Jack Jouett’s Ride (sorry Revere, you weren’t the only one)
By Lindsay Roseberry, Reference Department
Listen my children and you will hear of the midnight ride of Paul Revere
But has anyone yet heard of the Southern Revere Jack Jouett?
With apologies to Henry Wadsworth Longfellow
While most know the story of Paul Revere’s late night ride to warn of the coming British, the ride of John (Jack) Jouett to warn Jefferson and the legislatorsis often forgotten. Jouett was at the right place at the right time to warn Thomas Jefferson and others that the British were coming—in Virginia. In 1781, he was the captain of the Virginia Militia, stationed in Louisa, VA, still a small town even today. On June 3, he was sleeping out on the lawn of the Cuckoo Tavern in Louisa County, VA, when the noise of many horses racing down the street woke him up. (Why he was sleeping outside was not known. It could be the tavern had no rooms, or the rooms they had were full. It could have been a fine night for sleeping outdoors. By all accounts, he was a big man, said to be 6’4” and around 220 pounds—perhaps the ground was more comfortable than a too-short bed.)
He sat up and saw they were a legion of British loyalist dragoons, a unit of 250 soldiers! These were American colonists loyal to Britain, and wore white coats instead of red. They were especially hated; they were led by Col. Banastre Tarleton’s. (Tarleton was nick-named the Butcher, so we know what the colonists thought of him. He earned this nickname at another battle when his troops killed colonists attempting to surrender.) Jouett saw that Tarleton was leading them and realized at once that their objective was the Virginia General Assembly, meeting in Charlottesville.
Why were they meeting in Charlottesville? The British army, with assistance from Benedict Arnold, had just weeks ago captured the capitol of Virginia—Richmond. Jefferson had suggested they all retreat to Charlottesville, close to his home of Monticello. Thomas Jefferson, Patrick Henry and other radical “rebels” were meeting there in the General Assembly; Jefferson was governor at the time. The problem was that the assembly was not protected by any military presence. The Continental arm was either with General Washington in the north or with General Lafayette who was too far away to get there in time. Jouett knew all of this in an instant, and knew he had to warn the assembly members.
The road from Cuckoo, a tiny village in Louisa County, ran northwesterly to the gap in the Southwest Mountains, a distance of about 38 miles to Charlottesville. Jack was familiar with the route because his father owned the Swan Tavern there, sitting just across from the courthouse. Understanding that the assembly needed to be warned immediately, he rode off on his horse Sallie along the rough mountain road (knowing the soldiers were taking the main road) in the dark with just the light of the moon to guide his way. It was said that the scars from the lashing of trees and bushes from this wild ride marked his face for the rest of his life. (For contrast, Paul Revere rode for only 15 miles over good roads.) He made it to Monticello at dawn, rousting Jefferson and those who were staying at his house.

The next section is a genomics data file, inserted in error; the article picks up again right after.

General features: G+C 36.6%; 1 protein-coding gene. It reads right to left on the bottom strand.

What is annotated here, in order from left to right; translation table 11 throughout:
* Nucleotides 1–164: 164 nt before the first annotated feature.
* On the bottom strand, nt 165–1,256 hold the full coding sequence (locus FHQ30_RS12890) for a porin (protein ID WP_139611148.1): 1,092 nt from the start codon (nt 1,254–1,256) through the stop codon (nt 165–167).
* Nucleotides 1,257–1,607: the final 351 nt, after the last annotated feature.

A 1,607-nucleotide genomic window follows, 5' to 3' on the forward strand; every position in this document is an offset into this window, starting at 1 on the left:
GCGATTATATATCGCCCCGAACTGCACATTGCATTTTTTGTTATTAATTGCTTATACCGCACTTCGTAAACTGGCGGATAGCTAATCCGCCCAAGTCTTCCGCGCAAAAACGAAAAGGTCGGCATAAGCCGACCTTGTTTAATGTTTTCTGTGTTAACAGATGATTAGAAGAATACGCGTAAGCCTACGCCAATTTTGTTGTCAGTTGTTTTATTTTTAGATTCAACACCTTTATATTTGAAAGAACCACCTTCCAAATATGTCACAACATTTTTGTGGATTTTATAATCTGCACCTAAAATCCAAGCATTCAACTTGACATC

Jefferson got his family out, got his important documents and then realized he had left his sword. He went back and saw the dragoons enter his yard. Some reports say he hid in a hollow tree to hide from them. Jouett then rode on to Charlottesville and warned the assemblymen; most of whom were staying at the Swan Tavern. Only seven were captured by Tarleton and his men. Thanks to Jack Jouett’s ride, four signers of the Declaration of Independence escaped capture. So did a future president, the father of another future president, and many others.
So why haven’t you heard of Jack Jouett before? He was not already famous like Revere was when he rode to Charlottesville. True, he was honored by the Virginia Assembly—they gave him two silver pistols and a jeweled sword. More likely, you never heard of him because he moved to the Virginia frontier after the Revolutionary War was over. That Virginia frontier turned into the state of Kentucky. In 1782, he moved to Harrodsburg, KY, which had recently been established. He married and had twelve children, one of whom was the famous portrait painter Matthew Harris Jouett. He was friends with Andrew Jackson, served four terms in the Kentucky legislature and was a well-regarded planter and horse breeder. Sallie, his brave and valiant horse, was the start of a long line of thoroughbred race horses. Jack Jouett died in 1822, and was buried on his farm.
In an attempt to help promote Jouett’s memory, the Charlottesville Daily Press published the following poem on October 26, 1909:
Hearken good people: awhile abide
And hear of stout Jack Jouett’s ride;
How he rushed his steed, nor stopped nor stayed
Till he warned the people of Tarleton’s raid.
The moment his warning note was rehearsed
The State Assembly was quickly dispersed.
In their haste to escape, they did not stop
Until they had crossed the mountain top.
And upon the other side come down.
To resume their sessions in Staunton Town.
His parting steed he spurred,
In haste to carry the warning
To that greatest statesman of any age,
The Immortal Monticello Sage.
Here goes to thee, Jack Jouett!
Lord keep thy memory green;
You made the greatest ride, sir,
That ever yet was seen.”